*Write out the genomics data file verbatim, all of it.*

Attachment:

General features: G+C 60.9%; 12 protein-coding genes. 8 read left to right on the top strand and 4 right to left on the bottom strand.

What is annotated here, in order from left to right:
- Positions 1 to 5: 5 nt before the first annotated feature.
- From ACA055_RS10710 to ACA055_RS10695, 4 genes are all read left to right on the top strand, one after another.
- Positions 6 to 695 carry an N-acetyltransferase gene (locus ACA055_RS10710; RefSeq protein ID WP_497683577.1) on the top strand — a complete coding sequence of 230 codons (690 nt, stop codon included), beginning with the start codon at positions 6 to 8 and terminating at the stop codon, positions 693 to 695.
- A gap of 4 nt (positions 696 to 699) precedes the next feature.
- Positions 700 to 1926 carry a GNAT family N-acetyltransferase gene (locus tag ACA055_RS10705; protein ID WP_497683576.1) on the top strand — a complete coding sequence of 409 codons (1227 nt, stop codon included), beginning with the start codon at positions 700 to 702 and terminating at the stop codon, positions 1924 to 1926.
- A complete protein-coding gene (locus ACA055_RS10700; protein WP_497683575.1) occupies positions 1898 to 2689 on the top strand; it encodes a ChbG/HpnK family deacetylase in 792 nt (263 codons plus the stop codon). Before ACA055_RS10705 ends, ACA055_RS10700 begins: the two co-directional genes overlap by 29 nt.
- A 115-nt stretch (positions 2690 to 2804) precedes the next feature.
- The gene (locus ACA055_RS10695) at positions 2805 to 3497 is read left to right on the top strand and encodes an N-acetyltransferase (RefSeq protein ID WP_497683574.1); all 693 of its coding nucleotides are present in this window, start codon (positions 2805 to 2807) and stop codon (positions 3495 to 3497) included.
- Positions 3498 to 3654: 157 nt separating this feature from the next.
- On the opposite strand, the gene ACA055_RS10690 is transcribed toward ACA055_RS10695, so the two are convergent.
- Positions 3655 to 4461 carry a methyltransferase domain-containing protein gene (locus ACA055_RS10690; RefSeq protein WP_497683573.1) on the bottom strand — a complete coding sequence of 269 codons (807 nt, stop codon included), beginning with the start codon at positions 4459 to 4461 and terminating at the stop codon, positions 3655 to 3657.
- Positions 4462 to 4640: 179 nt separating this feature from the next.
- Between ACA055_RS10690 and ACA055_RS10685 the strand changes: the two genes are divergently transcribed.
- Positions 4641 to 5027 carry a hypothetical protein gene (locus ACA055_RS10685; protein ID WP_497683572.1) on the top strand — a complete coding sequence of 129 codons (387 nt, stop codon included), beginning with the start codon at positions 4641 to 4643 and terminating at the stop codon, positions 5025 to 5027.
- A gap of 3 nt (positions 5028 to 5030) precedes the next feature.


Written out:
General features: G+C 60.9%; 12 protein-coding genes. 8 read left to right on the top strand and 4 right to left on the bottom strand.

What is annotated here, in order from left to right:
- Positions 1 to 5: 5 nt before the first annotated feature.
- From ACA055_RS10710 to ACA055_RS10695, 4 genes are all read left to right on the top strand, one after another.
- Positions 6 to 695 carry an N-acetyltransferase gene (locus ACA055_RS10710; RefSeq protein ID WP_497683577.1) on the top strand — a complete coding sequence of 230 codons (690 nt, stop codon included), beginning with the start codon at positions 6 to 8 and terminating at the stop codon, positions 693 to 695.
- A gap of 4 nt (positions 696 to 699) precedes the next feature.
- Positions 700 to 1926 carry a GNAT family N-acetyltransferase gene (locus tag ACA055_RS10705; protein ID WP_497683576.1) on the top strand — a complete coding sequence of 409 codons (1227 nt, stop codon included), beginning with the start codon at positions 700 to 702 and terminating at the stop codon, positions 1924 to 1926.
- A complete protein-coding gene (locus ACA055_RS10700; protein WP_497683575.1) occupies positions 1898 to 2689 on the top strand; it encodes a ChbG/HpnK family deacetylase in 792 nt (263 codons plus the stop codon). Before ACA055_RS10705 ends, ACA055_RS10700 begins: the two co-directional genes overlap by 29 nt.
- A 115-nt stretch (positions 2690 to 2804) precedes the next feature.
- The gene (locus ACA055_RS10695) at positions 2805 to 3497 is read left to right on the top strand and encodes an N-acetyltransferase (RefSeq protein ID WP_497683574.1); all 693 of its coding nucleotides are present in this window, start codon (positions 2805 to 2807) and stop codon (positions 3495 to 3497) included.
- Positions 3498 to 3654: 157 nt separating this feature from the next.
- On the opposite strand, the gene ACA055_RS10690 is transcribed toward ACA055_RS10695, so the two are convergent.
- Positions 3655 to 4461 carry a methyltransferase domain-containing protein gene (locus ACA055_RS10690; RefSeq protein WP_497683573.1) on the bottom strand — a complete coding sequence of 269 codons (807 nt, stop codon included), beginning with the start codon at positions 4459 to 4461 and terminating at the stop codon, positions 3655 to 3657.
- Positions 4462 to 4640: 179 nt separating this feature from the next.
- Between ACA055_RS10690 and ACA055_RS10685 the strand changes: the two genes are divergently transcribed.
- Positions 4641 to 5027 carry a hypothetical protein gene (locus ACA055_RS10685; protein ID WP_497683572.1) on the top strand — a complete coding sequence of 129 codons (387 nt, stop codon included), beginning with the start codon at positions 4641 to 4643 and terminating at the stop codon, positions 5025 to 5027.
- A gap of 3 nt (positions 5028 to 5030) precedes the next feature.